Looney v. State

CourtAlabama Court of Criminal Appeals
Citation881 So.2d 1061
PartiesBradley Elliott LOONEY v. STATE of Alabama.
Decision Date27 September 2002

881 So.2d 1061

Bradley Elliott LOONEY
STATE of Alabama


Court of Criminal Appeals of Alabama.

September 27, 2002.

881 So.2d 1062
Bradley Elliott Looney, pro se

Andrew W. Redd, general counsel, and Jane LeCroy Brannan, asst. atty. gen., Department of Corrections, for appellee.


The appellant, Bradley Elliott Looney, appeals the denial of his petition for a writ of habeas corpus. For the following reasons, we transfer this case to the Court of Civil Appeals.

On August 31, 2001, Looney filed what he entitled a petition for a "writ of habeas corpus" in the Circuit Court of Limestone County — the county where he is incarcerated. He named the Department of Corrections and Wardens David Wise and Billy Mitchem as defendants. Looney challenged the conditions of his confinement, in part, arguing that he is being subjected to cruel and unusual punishment because there is no intercom system in the prison and the guards are unable to hear him yell for help if he is injured. At the end of the petition, Looney states:

"Plaintiff further and foremost states that to avoid any interference pursuant to Rule 12(B)(6) of Civil Procedure that signifies a `motion to Dismiss, for Failure to State a Claim which Relief can be Granted' he asserts a claim in the sum for the amount [sic] of ($5,000 dollars) and immediately released from out of this bondage of incarceration or immediate renovation of such a detrimental means of housing persons unsafely."

(C.R.9.) On September 11, 2001, Looney filed a motion entitled a "Motion for Inquisitorial Compromise." In this motion Looney appears to explain the substance of his earlier pleading:

"Plaintiff again states that he asserts the allegations of his complaint pursuant to 28 U.S.C. § 1343 section number (1), to recover damages for injury to his person or property, or because of the deprivation of any right or privilege of a citizen of the United States, by any act done in furtherance of any conspiracy mentioned in section 1985 of Title 42; (2) to recover damages from any person who fails to prevent or to aid in preventing any wrongs mentioned in section 1985 of Title 42 which he had knowledge were about to occur and power to prevent; (3) to redress the deprivation, under color of any State law statute, ordinance, regulation, custom or usage of any right, privilege or immunity secured by the `Constitution of the United States or by any Act of Congress' providing for equal rights of citizens or of all persons within the jurisdiction of the United States; (4) to recover damages or to secure equitable or other relief under any `Act of Congress' providing for the protection of civil rights, including the right to vote."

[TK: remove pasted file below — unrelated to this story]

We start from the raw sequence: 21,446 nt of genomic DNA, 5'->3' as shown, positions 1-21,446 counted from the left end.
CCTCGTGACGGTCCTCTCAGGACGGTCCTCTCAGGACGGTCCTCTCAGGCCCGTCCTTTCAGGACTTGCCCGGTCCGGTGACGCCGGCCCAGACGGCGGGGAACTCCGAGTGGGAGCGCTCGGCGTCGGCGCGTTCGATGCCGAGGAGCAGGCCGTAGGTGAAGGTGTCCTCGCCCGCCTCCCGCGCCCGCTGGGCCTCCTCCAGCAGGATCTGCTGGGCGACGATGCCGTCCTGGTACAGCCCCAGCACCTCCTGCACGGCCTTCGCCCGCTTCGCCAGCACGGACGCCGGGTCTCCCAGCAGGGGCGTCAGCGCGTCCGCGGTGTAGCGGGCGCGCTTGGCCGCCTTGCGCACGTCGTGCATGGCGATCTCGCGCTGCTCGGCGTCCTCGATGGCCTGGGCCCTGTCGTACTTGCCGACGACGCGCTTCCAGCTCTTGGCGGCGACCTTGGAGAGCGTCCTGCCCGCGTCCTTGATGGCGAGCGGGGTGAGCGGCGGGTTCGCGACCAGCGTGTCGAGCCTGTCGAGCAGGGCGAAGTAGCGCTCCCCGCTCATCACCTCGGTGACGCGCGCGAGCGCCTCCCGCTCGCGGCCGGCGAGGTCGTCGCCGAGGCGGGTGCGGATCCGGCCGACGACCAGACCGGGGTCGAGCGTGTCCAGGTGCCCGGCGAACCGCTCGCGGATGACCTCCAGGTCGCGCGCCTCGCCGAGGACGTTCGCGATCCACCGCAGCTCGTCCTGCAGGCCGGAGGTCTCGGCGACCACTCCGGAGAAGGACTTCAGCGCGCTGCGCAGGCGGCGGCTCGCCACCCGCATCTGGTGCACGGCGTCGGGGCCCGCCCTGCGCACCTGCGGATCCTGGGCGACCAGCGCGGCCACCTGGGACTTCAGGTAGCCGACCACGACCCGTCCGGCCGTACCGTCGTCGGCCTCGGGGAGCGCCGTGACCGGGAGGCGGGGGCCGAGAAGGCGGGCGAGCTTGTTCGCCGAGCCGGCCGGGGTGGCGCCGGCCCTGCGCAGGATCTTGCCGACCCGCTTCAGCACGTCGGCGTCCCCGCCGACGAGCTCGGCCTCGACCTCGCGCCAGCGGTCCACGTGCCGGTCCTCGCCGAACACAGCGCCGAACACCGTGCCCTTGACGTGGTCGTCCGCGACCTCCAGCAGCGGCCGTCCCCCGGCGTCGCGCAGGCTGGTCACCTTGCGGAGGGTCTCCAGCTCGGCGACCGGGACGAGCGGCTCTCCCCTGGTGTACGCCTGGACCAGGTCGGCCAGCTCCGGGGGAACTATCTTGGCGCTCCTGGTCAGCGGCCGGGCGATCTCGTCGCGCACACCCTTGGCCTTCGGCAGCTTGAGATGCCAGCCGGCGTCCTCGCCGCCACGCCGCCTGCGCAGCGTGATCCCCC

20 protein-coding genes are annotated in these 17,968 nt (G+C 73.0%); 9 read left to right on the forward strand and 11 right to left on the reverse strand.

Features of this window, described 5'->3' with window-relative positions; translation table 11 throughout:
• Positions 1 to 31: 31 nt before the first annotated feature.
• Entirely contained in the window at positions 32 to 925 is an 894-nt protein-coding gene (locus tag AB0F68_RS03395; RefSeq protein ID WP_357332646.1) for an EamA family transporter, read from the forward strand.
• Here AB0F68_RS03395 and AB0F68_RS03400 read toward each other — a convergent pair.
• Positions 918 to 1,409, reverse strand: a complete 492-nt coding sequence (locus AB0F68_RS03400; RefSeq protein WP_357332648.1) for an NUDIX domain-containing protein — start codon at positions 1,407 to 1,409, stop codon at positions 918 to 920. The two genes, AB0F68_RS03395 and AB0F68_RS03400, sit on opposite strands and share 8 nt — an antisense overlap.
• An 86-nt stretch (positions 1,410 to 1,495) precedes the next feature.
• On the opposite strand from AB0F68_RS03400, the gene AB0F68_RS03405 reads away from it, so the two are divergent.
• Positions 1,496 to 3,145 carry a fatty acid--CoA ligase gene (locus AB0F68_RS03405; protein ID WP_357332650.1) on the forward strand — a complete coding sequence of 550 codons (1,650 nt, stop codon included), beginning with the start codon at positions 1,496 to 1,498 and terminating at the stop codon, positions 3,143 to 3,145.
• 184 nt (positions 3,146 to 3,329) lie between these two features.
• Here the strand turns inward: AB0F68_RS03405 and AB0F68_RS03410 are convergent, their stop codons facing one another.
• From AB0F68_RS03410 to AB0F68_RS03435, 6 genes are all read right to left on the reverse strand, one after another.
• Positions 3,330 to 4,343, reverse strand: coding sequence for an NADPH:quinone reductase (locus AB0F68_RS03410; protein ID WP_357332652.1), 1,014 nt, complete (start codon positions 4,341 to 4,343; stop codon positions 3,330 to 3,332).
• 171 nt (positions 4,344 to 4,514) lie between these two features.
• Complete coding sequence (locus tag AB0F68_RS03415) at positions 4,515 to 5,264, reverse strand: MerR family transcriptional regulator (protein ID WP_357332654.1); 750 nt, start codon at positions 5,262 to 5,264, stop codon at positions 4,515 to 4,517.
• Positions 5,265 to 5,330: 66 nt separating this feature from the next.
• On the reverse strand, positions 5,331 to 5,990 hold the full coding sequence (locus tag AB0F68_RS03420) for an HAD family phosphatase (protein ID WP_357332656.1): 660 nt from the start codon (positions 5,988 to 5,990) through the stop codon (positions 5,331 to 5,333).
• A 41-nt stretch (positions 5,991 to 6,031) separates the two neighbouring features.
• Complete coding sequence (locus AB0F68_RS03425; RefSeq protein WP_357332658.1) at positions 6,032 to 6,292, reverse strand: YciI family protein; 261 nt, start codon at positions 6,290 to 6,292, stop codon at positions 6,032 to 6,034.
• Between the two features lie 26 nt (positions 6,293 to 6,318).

(C.R.13.) Most of the above-quoted material from Looney's motion is a direct quote from 28 U.S.C. § 1343 — contained in a part of Title 28 entitled "Jurisdiction and Venue" — titled "Civil Rights and Elective

881 So.2d 1063
Franchise." (This section is frequently cited in conjunction with 42 U.S.C. § 1983. See Montanye v. Haymes, 427 U.S. 236, 96 S.Ct. 2543, 49...

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6 cases
  • Cook v. Bentley (Ex parte Cook), 1140610
    • United States
    • Supreme Court of Alabama
    • March 4, 2016
    ...8 (2009) (“The classic Latin definition of habeas corpus is an order: we command that you bring forth the body.”).Citing Looney v. State, 881 So.2d 1061 (Ala.Crim.App.2002), and Taylor v. State, 455 So.2d 270 (Ala.Crim.App.1984), the respondents argue that, because Cook's and Holt's petitio......
  • Buford v. Ala. Dep't of Corr.
    • United States
    • United States District Courts. 11th Circuit. United States District Court of Southern District of Alabama
    • February 6, 2020
    ...1059 (Ala. Civ. App. 2015) ("[A] habeas corpus petition cannot be used to challenge the conditions of confinement."); Looney v. State, 881 So. 2d 1061, 1063 (Ala. Crim. App. 2002) ("We have often stated that an inmate cannot challenge the conditions of his confinement in a habeas corpus pet......
  • Eddins v. State, 2140184.
    • United States
    • Alabama Court of Civil Appeals
    • January 16, 2015
    ...Appeals has repeatedly held that a habeas corpus petition cannot be used to challenge the conditions of confinement.See Looney v. State, 881 So.2d 1061, 1063 (Ala.Crim.App.2002).The Jefferson Circuit Court erred in dismissing Eddins's action. Accordingly, the judgment is reversed and the ca......
  • Gibson v. State Hezzie Sparks v. State Dale Lane v. State Alan Hampton v. State Ellis v. State
    • United States
    • Alabama Court of Civil Appeals
    • October 29, 2010
    ...“ ‘ “[T]he sole function of habeas corpus is to provide relief from unlawful imprisonment or custody.” ’ ” Looney v. State, 881 So.2d 1061, 1063 (Ala.Crim.App.2002) (quoting Taylor v. State, 455 So.2d 270, 271 (Ala.Crim.App.1984), quoting in turn Cook v. Hanberry, 592 F.2d 248, 249 (5th Cir......
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